Women earn a majority of college degrees at many levels in the United States, but not in business schools. To support business- and career-minded women, the University of Maryland’s Robert H. Smith School of Business is staging a Women’s Week series of speakers and activities geared to professional growth, Monday-Friday, March 28-April 1 in Van Munching Hall (VMH) on UMD’s College Park campus.
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A computer created by Google engineers knocked off one of the world's greatest human players of the Chinese game Go this week — a landmark in the development of artificial intelligence. In doing so, it made use of an approach to the computerized analysis of decision-making first developed at the Smith School (and Maryland's engineering school).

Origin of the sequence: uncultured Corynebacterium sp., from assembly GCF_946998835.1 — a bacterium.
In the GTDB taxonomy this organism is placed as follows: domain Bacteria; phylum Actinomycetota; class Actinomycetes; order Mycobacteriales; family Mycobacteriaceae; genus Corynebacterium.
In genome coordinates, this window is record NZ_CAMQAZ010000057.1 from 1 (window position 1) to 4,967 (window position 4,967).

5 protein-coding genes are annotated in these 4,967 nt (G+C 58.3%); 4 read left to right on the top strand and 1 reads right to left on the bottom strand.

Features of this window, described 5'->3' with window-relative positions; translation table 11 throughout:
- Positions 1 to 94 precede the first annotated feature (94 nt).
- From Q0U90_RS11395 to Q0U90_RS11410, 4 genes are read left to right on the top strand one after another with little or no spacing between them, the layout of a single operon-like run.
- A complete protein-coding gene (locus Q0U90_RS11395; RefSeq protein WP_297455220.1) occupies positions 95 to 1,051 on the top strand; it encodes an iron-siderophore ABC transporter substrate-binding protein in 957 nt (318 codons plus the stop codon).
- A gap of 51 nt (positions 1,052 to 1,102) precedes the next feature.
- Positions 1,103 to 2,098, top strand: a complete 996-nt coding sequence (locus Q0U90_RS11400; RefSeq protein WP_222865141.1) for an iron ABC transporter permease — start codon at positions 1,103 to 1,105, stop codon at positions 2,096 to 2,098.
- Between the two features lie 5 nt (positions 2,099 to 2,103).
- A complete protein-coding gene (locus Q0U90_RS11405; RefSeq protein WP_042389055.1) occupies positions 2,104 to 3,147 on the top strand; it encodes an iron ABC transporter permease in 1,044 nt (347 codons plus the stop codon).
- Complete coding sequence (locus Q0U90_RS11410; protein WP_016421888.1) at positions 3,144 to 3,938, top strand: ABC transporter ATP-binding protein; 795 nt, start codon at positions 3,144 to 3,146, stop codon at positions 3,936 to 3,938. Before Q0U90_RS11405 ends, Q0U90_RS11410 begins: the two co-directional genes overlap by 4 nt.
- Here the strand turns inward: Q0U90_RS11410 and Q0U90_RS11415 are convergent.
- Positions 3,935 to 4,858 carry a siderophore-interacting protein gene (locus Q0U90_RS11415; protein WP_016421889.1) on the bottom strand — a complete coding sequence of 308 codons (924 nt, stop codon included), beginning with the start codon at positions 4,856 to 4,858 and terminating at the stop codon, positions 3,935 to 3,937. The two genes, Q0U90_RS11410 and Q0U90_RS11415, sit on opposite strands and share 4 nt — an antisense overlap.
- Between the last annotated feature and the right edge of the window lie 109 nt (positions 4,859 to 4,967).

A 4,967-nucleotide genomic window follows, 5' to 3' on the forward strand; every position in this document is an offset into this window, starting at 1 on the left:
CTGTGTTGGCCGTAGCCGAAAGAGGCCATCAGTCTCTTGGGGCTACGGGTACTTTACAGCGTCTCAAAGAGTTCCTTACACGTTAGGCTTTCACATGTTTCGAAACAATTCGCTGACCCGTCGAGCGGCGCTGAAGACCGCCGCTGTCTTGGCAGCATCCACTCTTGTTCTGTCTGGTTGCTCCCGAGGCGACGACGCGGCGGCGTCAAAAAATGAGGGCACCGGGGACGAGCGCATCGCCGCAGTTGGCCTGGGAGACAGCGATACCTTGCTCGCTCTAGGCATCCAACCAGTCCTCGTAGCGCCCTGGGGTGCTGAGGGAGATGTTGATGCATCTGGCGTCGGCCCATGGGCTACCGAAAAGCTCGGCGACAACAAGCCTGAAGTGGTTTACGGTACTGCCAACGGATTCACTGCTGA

Remember the Avon Lady? Back when neighbors still talked to each other face to face, she waited until the men went to work and then came calling with cosmetics and perfumes. That business model doesn’t work so well in 2016 — at least in the United States. But Smith School marketing professor P.K. Kannan says direct marketing companies are finding more success in emerging markets abroad. He lists at least five reasons for the shift.
Some people think business is all about crushing the competition. But Smith School professor Anil K. Gupta says smart entrepreneurs focus more on collaborating with partners in their ecosystem. “If you succeed, it will not be because you want to succeed or because you’re super brilliant,” he says. “It’s because customers benefit from your success. Some alliance partners benefit from your success. Some suppliers